Cancer Survivorship: A New Challenge for Surgical and Medical Oncologists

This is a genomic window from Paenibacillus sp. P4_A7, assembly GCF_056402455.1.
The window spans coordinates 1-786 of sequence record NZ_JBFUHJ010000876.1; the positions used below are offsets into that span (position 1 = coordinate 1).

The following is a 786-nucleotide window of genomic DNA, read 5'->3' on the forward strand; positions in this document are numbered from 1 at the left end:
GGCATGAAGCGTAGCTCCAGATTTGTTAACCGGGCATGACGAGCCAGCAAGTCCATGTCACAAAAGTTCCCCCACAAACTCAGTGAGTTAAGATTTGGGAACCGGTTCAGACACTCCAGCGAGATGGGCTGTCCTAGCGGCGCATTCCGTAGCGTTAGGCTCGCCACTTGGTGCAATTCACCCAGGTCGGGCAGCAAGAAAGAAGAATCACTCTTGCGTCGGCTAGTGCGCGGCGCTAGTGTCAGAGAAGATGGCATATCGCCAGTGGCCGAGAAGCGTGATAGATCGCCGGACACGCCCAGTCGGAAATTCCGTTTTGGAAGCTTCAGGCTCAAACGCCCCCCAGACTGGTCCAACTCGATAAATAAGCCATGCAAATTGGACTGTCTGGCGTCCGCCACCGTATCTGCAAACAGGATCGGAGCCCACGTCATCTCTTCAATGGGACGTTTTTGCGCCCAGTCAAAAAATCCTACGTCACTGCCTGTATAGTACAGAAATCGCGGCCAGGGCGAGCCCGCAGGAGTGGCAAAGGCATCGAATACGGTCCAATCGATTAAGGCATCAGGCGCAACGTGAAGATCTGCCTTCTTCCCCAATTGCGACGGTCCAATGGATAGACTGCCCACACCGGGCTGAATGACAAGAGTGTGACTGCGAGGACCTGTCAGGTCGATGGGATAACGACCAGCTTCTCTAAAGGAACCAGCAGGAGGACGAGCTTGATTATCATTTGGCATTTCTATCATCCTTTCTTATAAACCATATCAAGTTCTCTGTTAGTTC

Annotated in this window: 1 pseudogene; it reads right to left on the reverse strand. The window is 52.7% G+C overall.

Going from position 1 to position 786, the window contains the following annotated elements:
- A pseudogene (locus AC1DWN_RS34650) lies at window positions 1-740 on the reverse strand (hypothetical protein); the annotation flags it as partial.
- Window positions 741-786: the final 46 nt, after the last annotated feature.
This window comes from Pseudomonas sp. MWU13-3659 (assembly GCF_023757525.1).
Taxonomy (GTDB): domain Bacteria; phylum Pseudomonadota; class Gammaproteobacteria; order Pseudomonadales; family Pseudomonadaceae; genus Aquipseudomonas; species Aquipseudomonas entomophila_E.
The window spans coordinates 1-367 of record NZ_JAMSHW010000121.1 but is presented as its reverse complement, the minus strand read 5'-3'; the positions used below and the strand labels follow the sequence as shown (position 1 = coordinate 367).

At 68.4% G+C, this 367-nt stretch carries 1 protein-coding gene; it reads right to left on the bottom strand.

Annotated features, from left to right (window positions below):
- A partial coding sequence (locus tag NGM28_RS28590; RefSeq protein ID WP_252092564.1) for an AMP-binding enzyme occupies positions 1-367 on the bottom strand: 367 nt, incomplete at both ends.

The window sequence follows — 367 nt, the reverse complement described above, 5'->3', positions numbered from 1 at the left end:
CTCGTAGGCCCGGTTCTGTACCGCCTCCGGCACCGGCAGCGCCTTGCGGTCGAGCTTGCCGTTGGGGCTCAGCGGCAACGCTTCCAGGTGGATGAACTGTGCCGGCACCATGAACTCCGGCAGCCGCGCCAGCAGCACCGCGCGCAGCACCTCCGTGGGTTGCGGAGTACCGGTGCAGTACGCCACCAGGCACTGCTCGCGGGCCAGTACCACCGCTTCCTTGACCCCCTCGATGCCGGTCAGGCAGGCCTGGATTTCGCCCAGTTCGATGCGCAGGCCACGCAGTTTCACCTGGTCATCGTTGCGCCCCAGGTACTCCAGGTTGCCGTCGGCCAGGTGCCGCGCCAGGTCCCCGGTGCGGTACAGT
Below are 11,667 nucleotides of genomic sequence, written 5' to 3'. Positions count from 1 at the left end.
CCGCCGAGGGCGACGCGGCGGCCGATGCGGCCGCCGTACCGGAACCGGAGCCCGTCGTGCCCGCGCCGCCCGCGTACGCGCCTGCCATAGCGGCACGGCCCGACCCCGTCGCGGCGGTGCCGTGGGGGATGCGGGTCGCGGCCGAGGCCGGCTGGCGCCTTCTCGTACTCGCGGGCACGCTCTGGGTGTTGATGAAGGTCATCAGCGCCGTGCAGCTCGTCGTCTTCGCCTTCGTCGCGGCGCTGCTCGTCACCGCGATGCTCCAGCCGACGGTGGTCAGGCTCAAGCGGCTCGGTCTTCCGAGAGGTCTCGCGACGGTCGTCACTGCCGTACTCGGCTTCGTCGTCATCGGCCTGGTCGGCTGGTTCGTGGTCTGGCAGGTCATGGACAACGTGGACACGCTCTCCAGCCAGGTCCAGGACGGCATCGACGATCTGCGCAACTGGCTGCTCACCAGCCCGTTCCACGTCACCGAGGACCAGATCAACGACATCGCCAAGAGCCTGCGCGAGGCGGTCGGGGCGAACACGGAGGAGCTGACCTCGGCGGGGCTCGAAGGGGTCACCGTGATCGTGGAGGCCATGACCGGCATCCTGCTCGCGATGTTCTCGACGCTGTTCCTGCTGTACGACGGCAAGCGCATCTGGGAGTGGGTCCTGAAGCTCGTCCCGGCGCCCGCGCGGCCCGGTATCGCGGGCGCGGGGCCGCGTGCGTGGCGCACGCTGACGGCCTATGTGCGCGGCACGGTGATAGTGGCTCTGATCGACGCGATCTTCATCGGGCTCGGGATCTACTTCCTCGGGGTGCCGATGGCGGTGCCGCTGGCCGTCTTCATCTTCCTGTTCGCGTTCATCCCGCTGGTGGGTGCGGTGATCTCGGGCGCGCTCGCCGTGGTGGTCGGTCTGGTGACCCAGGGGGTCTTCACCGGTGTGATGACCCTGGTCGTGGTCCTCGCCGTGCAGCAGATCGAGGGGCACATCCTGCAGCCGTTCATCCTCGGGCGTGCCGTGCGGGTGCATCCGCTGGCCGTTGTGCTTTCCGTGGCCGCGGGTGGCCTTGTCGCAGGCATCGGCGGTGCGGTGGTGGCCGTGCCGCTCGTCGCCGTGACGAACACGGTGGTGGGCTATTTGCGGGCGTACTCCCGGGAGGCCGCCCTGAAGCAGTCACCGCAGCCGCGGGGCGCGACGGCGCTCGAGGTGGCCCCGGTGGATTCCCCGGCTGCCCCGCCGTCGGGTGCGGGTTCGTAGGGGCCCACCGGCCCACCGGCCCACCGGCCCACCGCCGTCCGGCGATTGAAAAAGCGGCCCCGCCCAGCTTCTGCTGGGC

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<ul><li><p>PERSPECTIVE</p><p>Cancer Survivorship: A New Challenge for Surgical and MedicalOncologists</p><p>Niraj J. Gusani, MD, MS1,2, Jane R. Schubart, PhD, MS, MBA1,2, James Wise3, Elana Farace, PhD4,Michael J. Green, MD, MS5, Yixing Jiang, MD, PhD6, Eric T. Kimchi, MD1,and Kevin F. Staveley-O_Carroll, MD, PhD1,7</p><p>1Section of Surgical Oncology, Department of Surgery, Penn State College of Medicine, Penn State Milton S. Hershey Medical Center,Hershey, PA, USA; 2Department of Public Health Sciences, Penn State Milton S. Hershey Medical Center, Hershey, PA, USA; 3Chaplain Services,Penn State Milton S. Hershey Medical Center, Hershey, PA, USA; 4Department of Neurosurgery, Penn State Milton S. Hershey Medical Center,Hershey, PA, USA; 5Departments of Humanities and Medicine, Penn State Milton S. Hershey Medical Center, Hershey, PA, USA; 6Division ofHematology/Oncology, Department of Medicine, Penn State Milton S. Hershey Medical Center, Hershey, PA, USA; 7Department ofMicrobiology and Immunology, Penn State Milton S. Hershey Medical Center, Hershey, PA, USA.</p><p>Increasingly, oncology practitioners are realizing thatdespite the success of cancer therapies, cancersurvivors are facing previously unrecognized issuesrelated to survivorship, including physical and psycho-social side-effects of the cancer and its treatment,second cancers, and practical and economic issuesrelated to adjusting to life after their cancer diagnosis.In gastrointestinal cancers, traditionally, the medicaland surgical oncologists charged with the care of thepatient are not well-equipped to deal with these survi-vorship issues. At the Penn State Cancer Institutesnewly formed Gastrointestinal Cancer SurvivorshipClinic, we provide a full array of services to optimizecare through a multi-disciplinary approach. By utilizinga multi-disciplinary model with the primary medicaland surgical oncologists spearheading the survivorshipinitiative and psychological and pastoral support as apriority, we hope to optimize cancer survivor care andpatient quality of life.</p><p>KEY WORDS: cancer; survivorship; oncology; gastrointestinal.</p><p>J Gen Intern Med 24(Suppl 2):4568</p><p>DOI: 10.1007/s11606-009-1010-0</p><p> Society of General Internal Medicine 2009</p><p>INTRODUCTION</p><p>Survivors of cancer are becoming an increasingly importantsegment of the population. By current estimates there aremore than 10.8 million cancer survivors in the United States,representing 3.7% of the population.1 Overall, 64% of adultsdiagnosed with cancer will be alive five years after diagnosis.2</p><p>As outcomes for cancer treatment improve, this burgeoninggroup of cancer survivors presents oncology professionals witha new set of medical issues and challenges. In addition toongoing follow-up and surveillance of their cancer, thesepatients often face such issues as physical and psychosocialside-effects from the cancer itself and its treatment, secondcancers, and a range of practical issues related to adjusting tolife after a cancer diagnosis.</p><p>Patients with cancer of the esophagus, stomach, liver, andpancreas have among the worst prognosis of all solid organtumor patients.Most patients diagnosedwith these tumors haveless than a 20% chance of long-term survival. Despite thesedifficult odds, with recent improvements in chemotherapeutictreatment regimens, perioperative care, and surgical tech-niques, more and more of these patients are becoming long-term survivors. Between 1975 and 2003, 5-year survival rateshave increased dramatically for colorectal cancer (50% to 66%),esophageal cancer (6% to 18%), stomach cancer (15% to 22%),pancreatic cancer (3% to 5%) and liver and bile duct cancer (4%to 10%).1</p><p>Treatments for gastrointestinal cancers often include com-plex, toxic chemotherapy regimens, radiation, and major ab-dominal surgery with a long recovery process. Complexgastrointestinal tract surgery can result in dietary restrictions,altered bowel function, nausea and vomiting, diarrhea, orabdominal pain. Often these symptoms are self-limited, butthey may persist to varying degrees. Lack of appetite, alteredtaste, difficulty swallowing and weight loss may be seen in thepost-operative period, or in the face of recurrence in esophagealor gastric cancer. Patients undergoing pancreatic surgery facethe long-term risks of diabetes and impaired fat absorptionresulting in diarrhea. Impairedwoundhealing is a higher risk formany of our patients due to lengthy surgeries involving multipleorgans. As a result of poor nutrition and wound complications,cancer patients are at higher risk for post-operative herniationafter their surgeries.</p><p>While the issues surrounding successful treatment are agood problem to have, they also engender new requirementsfor which traditional treatment models may not be adequate.With this therapeutic success comes increasing responsibilityon the part of gastrointestinal oncology care providers. It is notenough simply to treat these patients, tell them they arepotentially cured, and then send them on their way.</p><p>Surgeons and medical oncologists treating patients withgastrointestinal cancers are traditionally among the leasttrained in survivorship issues and long-term patient follow-up. To these practitioners, who often perform intensive anddifficult therapies on very sick patients in a high-stressenvironment, the issues of survivorship may seem small andinsignificant compared to the challenges they and theirpatients have already overcome to treat their initial cancer.</p><p>JGIM</p><p>S456</p></li><li><p>Unfortunately, our very success in treatment of these aggres-sive cancers has led to new problems for our patients after theirrecovery from treatment. Faced with significant changes intheir anatomy and physiology from surgery, persistent side-effects and late effects from their chemotherapy, and often socialand emotional challenges from their treatment and recoveryprocess, the survivors of gastrointestinal tract cancers often donot fully enjoy hearing the words you are cancer-free.</p><p>Recognition of the issues facing cancer survivors has takenon increasing importance as our treatments for cancer havebecome more successful.3 The Institute of Medicines 2005report4 highlights the issues for patients as they completeprimary therapy and recommends that we recognize cancersurvivorship as a distinct phase of cancer care. Historically,guidelines for cancer survivors have been limited to surveil-lance for recurrence of primary disease. The IOM report goesbeyond this and recommends that survivorship plans addressthe chronic effects of cancer, monitor, prevent late effects fromtreatment (i.e., heart disease), provide emotional and psycho-social support, including support to address financial andlegal issues such as payment of bills and resumption ofemployment. In addition, many patients face constant uncer-tainty and worry about whether they are really cured andwhether or not their cancer will return. Many of these patientsare not able to transition back to their normal lives because ofanxiety and fear regarding relapse or death.</p><p>GASTROINTESTINAL CANCER SURVIVORSHIP CLINICAT THE PENN STATE CANCER INSTITUTE</p><p>As part of the efforts of the Penn State Cancer InstitutesProgram in Liver, Pancreas, and Foregut Tumors, we started amulti-disciplinary Gastrointestinal Cancer Survivorship Clinic,in July 2008, to help address the ongoing follow-up care andspecial needs of the survivors of cancers of the GI tract. The goalof this effort is to create a multi-disciplinary forum, led bysurgical and medical oncologists, to address not only theclinical needs, care coordination, and follow-up of patients,but to address their psychosocial, behavioral, and quality of lifeissues as well. One of the foundations of this new treatmentmodel for cancer survivors is that the medical and surgicaloncologists involved with each patients cancer therapy willcontinue to be involved just as closely in their follow-up andcontinuing care. These practitioners will help ease the transi-tion from active cancer care to surveillance for cancer recur-rence and eventually back to routine medical care.</p><p>An important issue to be addressed is streamlining thetransfer of care from the oncologist to the primary carephysician. Our clinic aims to ease that transition by providingdetailed survivorship care plans whereby our oncology physi-cians will help improve communication and coordinationbetween a patients cancer care team and his/her regularphysicians and will identify key survivorship issues specific toeach GI cancer survivor patient.5,6 For example, primary carephysicians and other outside physicians (e.g., radiologistsreading the outside CTs) may not know or understand exactlywhat operation was performed (the new anatomy, expectedpost-surgical changes, etc.), and may have difficulty discerningwhich patient complaints are minor and which are worrisome.</p><p>Newer technology available through our medical centerselectronic records software will allow the patients primaryphysicians and community oncologists to have completeaccess to their patients notes, test results and reports. Thegoal is a shared care model where the patients primaryphysicians are both aware of and able to address the specialneeds faced by their patients who are cancer survivors.7,8 Toooften care of the cancer patient is fragmented among thedifferent specialists and without adequate communicationback to the primary care providers, even such basic informa-tion as the specific diagnosis, stage, and treatment received.9</p><p>We aim to test our shared model to improve coordination ofinterdisciplinary care. The use of treatment summaries andsurvivorship care plans, along with shared medical records,will be one mechanism to facilitate two-way communicationamong providers.</p><p>Anothermajor initiative of our new clinic is to provide completecare for the patient, beyond what can be found in the usualmedical or surgical oncology clinic setting. The GI CancerSurvivorship program is committed to helping patients and theirfamilies with all of their psychological, social, and emotionalneeds. To do this, the clinic is staffed by clinicians andresearchers from various medical disciplines to provide servicesthat include surgical and medical oncology follow-up andongoing care, psychology services, nutrition screening anddietary evaluation, and social work services. Other servicesinclude ongoing communication with the patients primary carephysicians and coordination of survivor screening and follow-upcare. The GI Cancer Survivors Clinic also serves as a laboratoryfor clinical and outcomes-oriented research throughout thePenn State Cancer Institute. As part of the ongoing assessmentof patients, we longitudinally track patients quality of lifeoutcomes. While quality of life evaluation in gastrointestinaloncology is still in its infancy, there have been several recentstudies which assess quality of life related to treatment andtherapy of gastrointestinal cancer.10 Mullan11 describes threeseasons of survival in cancer patients: acute survival fromdiagnosis to initial treatment, extended survival relating tothe time after treatment during which patients face possiblerecurrence, and permanent survival when the patient is likelyto be cured. Unfortunately, few if any studies have beenpublished examining quality of life in GI cancer patients in theextended or permanent survival stages. We hope our initiativewill help us to better understand these stages of survival and thedeterminants of patient quality of life longer term.</p><p>Recognizing that our surgeons andmedical oncologists mightnot systematically address the wider range of patient quality oflife issues such as depressed mood or lack of social supportbecause of time constraints or because they are not trained toassess them, we routinely collect cancer symptom and quality oflife data using a paper questionnaire completed by the patient.We also include a psychologist or social worker and the hospitalchaplain as an integral part of the team onsite at the weekly GISurvivors Clinic. Our premise is that brief screens for depressedmood or distress can identify and streamline patient referrals toancillary care services. Already two important findings areemerging: a higher than expected occurrence of depression anda spiritual void reported by patients.</p><p>Studies are underway now, however, our preliminary datasuggests that even in patients who are doing well clinically andcompleting their treatment, the impact on overall quality of lifeis significant. Patients report lingering physical and functional</p><p>S457Gusani et al.: Cancer Survivorship: A New ChallengeJGIM</p></li><li><p>side effects of their treatment such as lack of energy, inabilityto engage in fulfilling work or enjoy things they use to do forfun. Many report feeling sad or worrying that their conditionwill get worse, and we are seeing a higher than expected reportof mild to moderate levels of depression based on validatedpatient self-reported written tools. We know that depressionmay cause avoidable decrements in quality of life and canadversely affect the course of cancer and survival. While we arepleased that the majority of our patients do remarkably wellafter surgery, we are increasingly sensitive to possible long-term issues of adjustment after such extensive surgery andafter chemotherapy given that studies have shown an in-creased prevalence of pain, depressed affect and fatigue incancer patients that is often underdiagnosed and under-treated. We are convinced that by identifying and referringpatients for appropriate interventions for the treatment ofdepression, oncologists and mental health professionals cancollaborate to enhance quality of life in cancer patients.</p><p>A second emerging finding is that patients are often reportinga spiritual void as they cope with their cancer and itstreatment. To assess their health related quality of life, we areincluding a validated written, patient self-report instrument,the Functional Assessment of Cancer Therapy-Spiritual (FACIT-Sp), at each clinic visit. While it is too early to report any formalresearch findings, it is becoming clear that our patients areconcerned about the sense of purpose, meaning and produc-tivity in their lives. While some patients find comfort andstrength in their faith and spiritual beliefs, others do not.Although we have included a chaplain in the GI SurvivorsClinic from its beginning, we are now exploring ways to expandand enhance this service.</p><p>We know that in the busy clinical setting, human relation-ship is easily overlooked, yet nowhere is relationship moreimportant than in life-threatening illness. A diagnosis ofcancer affects the body, mind, and spirit, and tests the faithand hope of patients, their families and caregivers. Our goal isto transform a clinical practice that historically has beenfocused on diagnostic and treatment procedures (laboratorytests, CT and MRI scans, surgical procedures) to a practicethat provides complete care for the patient that goes beyondwhat can be found in the usual medical or surgical oncologyclinic setting and ackno...</p></li></ul>